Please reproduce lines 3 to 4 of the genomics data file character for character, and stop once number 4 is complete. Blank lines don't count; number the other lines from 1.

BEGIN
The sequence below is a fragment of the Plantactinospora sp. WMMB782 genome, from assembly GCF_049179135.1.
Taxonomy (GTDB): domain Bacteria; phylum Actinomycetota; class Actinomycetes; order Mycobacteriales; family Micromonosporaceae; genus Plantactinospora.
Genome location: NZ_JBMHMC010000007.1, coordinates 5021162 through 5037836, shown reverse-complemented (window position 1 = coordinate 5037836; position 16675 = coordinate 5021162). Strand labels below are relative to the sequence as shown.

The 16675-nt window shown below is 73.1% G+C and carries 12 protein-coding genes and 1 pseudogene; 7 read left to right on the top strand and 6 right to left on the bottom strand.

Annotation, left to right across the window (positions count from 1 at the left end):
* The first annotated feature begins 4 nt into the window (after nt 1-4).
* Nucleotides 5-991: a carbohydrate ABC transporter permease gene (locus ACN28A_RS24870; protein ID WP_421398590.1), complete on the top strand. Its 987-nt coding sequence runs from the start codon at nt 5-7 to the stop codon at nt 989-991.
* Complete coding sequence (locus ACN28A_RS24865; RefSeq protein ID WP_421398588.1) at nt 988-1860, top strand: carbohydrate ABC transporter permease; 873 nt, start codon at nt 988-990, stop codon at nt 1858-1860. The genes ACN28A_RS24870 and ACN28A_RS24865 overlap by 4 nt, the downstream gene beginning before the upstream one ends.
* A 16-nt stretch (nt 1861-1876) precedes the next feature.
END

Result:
Genome location: NZ_JBMHMC010000007.1, coordinates 5021162 through 5037836, shown reverse-complemented (window position 1 = coordinate 5037836; position 16675 = coordinate 5021162). Strand labels below are relative to the sequence as shown.

The 16675-nt window shown below is 73.1% G+C and carries 12 protein-coding genes and 1 pseudogene; 7 read left to right on the top strand and 6 right to left on the bottom strand.